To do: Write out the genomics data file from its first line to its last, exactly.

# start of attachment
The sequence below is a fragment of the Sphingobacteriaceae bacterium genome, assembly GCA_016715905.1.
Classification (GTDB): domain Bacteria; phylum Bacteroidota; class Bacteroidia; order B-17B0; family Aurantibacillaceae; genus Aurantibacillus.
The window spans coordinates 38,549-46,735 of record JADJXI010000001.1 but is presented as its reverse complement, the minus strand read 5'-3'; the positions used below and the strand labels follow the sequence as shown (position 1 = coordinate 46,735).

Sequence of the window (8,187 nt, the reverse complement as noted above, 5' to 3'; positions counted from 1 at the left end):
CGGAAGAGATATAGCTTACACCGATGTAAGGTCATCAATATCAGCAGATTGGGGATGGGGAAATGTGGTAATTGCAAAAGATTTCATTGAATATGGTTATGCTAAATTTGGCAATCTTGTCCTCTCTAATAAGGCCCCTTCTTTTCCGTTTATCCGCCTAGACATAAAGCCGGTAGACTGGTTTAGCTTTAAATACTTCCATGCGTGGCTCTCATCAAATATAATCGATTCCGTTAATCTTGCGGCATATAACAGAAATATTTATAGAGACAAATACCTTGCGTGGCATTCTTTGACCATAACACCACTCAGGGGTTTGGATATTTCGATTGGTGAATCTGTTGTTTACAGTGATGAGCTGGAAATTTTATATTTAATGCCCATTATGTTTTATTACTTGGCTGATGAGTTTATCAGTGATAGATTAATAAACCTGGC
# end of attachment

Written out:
The sequence below is a fragment of the Sphingobacteriaceae bacterium genome, assembly GCA_016715905.1.
Classification (GTDB): domain Bacteria; phylum Bacteroidota; class Bacteroidia; order B-17B0; family Aurantibacillaceae; genus Aurantibacillus.
The window spans coordinates 38,549-46,735 of record JADJXI010000001.1 but is presented as its reverse complement, the minus strand read 5'-3'; the positions used below and the strand labels follow the sequence as shown (position 1 = coordinate 46,735).

Sequence of the window (8,187 nt, the reverse complement as noted above, 5' to 3'; positions counted from 1 at the left end):
CGGAAGAGATATAGCTTACACCGATGTAAGGTCATCAATATCAGCAGATTGGGGATGGGGAAATGTGGTAATTGCAAAAGATTTCATTGAATATGGTTATGCTAAATTTGGCAATCTTGTCCTCTCTAATAAGGCCCCTTCTTTTCCGTTTATCCGCCTAGACATAAAGCCGGTAGACTGGTTTAGCTTTAAATACTTCCATGCGTGGCTCTCATCAAATATAATCGATTCCGTTAATCTTGCGGCATATAACAGAAATATTTATAGAGACAAATACCTTGCGTGGCATTCTTTGACCATAACACCACTCAGGGGTTTGGATATTTCGATTGGTGAATCTGTTGTTTACAGTGATGAGCTGGAAATTTTATATTTAATGCCCATTATGTTTTATTACTTGGCTGATGAGTTTATCAGTGATAGATTAATAAACCTGGC